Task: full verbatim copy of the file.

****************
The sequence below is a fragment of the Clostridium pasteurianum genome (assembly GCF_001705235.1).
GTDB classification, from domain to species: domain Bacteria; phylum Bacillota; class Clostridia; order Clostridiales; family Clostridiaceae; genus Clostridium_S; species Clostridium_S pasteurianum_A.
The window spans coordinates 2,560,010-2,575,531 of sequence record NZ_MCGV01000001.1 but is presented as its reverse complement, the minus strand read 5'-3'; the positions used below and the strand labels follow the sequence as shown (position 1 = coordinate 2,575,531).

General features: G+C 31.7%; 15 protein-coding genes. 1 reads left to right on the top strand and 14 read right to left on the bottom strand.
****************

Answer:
The sequence below is a fragment of the Clostridium pasteurianum genome (assembly GCF_001705235.1).
GTDB classification, from domain to species: domain Bacteria; phylum Bacillota; class Clostridia; order Clostridiales; family Clostridiaceae; genus Clostridium_S; species Clostridium_S pasteurianum_A.
The window spans coordinates 2,560,010-2,575,531 of sequence record NZ_MCGV01000001.1 but is presented as its reverse complement, the minus strand read 5'-3'; the positions used below and the strand labels follow the sequence as shown (position 1 = coordinate 2,575,531).

General features: G+C 31.7%; 15 protein-coding genes. 1 reads left to right on the top strand and 14 read right to left on the bottom strand.